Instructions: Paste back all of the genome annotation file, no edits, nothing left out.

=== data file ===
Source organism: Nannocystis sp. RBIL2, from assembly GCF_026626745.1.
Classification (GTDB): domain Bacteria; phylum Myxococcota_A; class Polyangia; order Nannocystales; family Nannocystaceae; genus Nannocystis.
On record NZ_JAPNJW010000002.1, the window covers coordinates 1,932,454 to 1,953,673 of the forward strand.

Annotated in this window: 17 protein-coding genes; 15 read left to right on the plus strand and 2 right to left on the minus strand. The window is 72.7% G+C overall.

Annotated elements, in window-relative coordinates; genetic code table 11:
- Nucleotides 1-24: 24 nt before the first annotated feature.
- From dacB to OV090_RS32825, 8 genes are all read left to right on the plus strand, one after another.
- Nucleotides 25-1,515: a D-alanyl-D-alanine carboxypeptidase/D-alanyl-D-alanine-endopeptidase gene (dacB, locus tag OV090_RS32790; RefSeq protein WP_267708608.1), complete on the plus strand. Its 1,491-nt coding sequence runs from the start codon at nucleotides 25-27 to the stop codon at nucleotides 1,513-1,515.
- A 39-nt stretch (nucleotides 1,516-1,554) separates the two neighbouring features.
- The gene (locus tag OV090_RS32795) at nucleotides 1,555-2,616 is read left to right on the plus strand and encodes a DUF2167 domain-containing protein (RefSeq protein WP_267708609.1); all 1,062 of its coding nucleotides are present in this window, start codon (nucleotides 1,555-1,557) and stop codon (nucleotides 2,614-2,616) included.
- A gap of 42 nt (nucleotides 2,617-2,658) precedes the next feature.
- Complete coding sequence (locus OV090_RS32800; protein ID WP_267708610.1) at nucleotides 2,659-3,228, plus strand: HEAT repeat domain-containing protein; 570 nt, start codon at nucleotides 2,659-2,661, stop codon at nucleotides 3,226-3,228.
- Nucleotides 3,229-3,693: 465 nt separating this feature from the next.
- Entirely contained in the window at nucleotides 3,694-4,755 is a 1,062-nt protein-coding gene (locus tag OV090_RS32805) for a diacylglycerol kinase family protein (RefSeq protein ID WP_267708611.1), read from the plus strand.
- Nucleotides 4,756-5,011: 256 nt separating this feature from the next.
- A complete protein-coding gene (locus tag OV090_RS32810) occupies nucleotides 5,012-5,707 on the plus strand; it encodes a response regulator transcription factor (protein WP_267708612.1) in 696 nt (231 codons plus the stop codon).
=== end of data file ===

Source organism: Nannocystis sp. RBIL2, from assembly GCF_026626745.1.
Classification (GTDB): domain Bacteria; phylum Myxococcota_A; class Polyangia; order Nannocystales; family Nannocystaceae; genus Nannocystis.
On record NZ_JAPNJW010000002.1, the window covers coordinates 1,932,454 to 1,953,673 of the forward strand.

Annotated in this window: 17 protein-coding genes; 15 read left to right on the plus strand and 2 right to left on the minus strand. The window is 72.7% G+C overall.

Annotated elements, in window-relative coordinates; genetic code table 11:
- Nucleotides 1-24: 24 nt before the first annotated feature.
- From dacB to OV090_RS32825, 8 genes are all read left to right on the plus strand, one after another.
- Nucleotides 25-1,515: a D-alanyl-D-alanine carboxypeptidase/D-alanyl-D-alanine-endopeptidase gene (dacB, locus tag OV090_RS32790; RefSeq protein WP_267708608.1), complete on the plus strand. Its 1,491-nt coding sequence runs from the start codon at nucleotides 25-27 to the stop codon at nucleotides 1,513-1,515.
- A 39-nt stretch (nucleotides 1,516-1,554) separates the two neighbouring features.
- The gene (locus tag OV090_RS32795) at nucleotides 1,555-2,616 is read left to right on the plus strand and encodes a DUF2167 domain-containing protein (RefSeq protein WP_267708609.1); all 1,062 of its coding nucleotides are present in this window, start codon (nucleotides 1,555-1,557) and stop codon (nucleotides 2,614-2,616) included.
- A gap of 42 nt (nucleotides 2,617-2,658) precedes the next feature.
- Complete coding sequence (locus OV090_RS32800; protein ID WP_267708610.1) at nucleotides 2,659-3,228, plus strand: HEAT repeat domain-containing protein; 570 nt, start codon at nucleotides 2,659-2,661, stop codon at nucleotides 3,226-3,228.
- Nucleotides 3,229-3,693: 465 nt separating this feature from the next.
- Entirely contained in the window at nucleotides 3,694-4,755 is a 1,062-nt protein-coding gene (locus tag OV090_RS32805) for a diacylglycerol kinase family protein (RefSeq protein ID WP_267708611.1), read from the plus strand.
- Nucleotides 4,756-5,011: 256 nt separating this feature from the next.
- A complete protein-coding gene (locus tag OV090_RS32810) occupies nucleotides 5,012-5,707 on the plus strand; it encodes a response regulator transcription factor (protein WP_267708612.1) in 696 nt (231 codons plus the stop codon).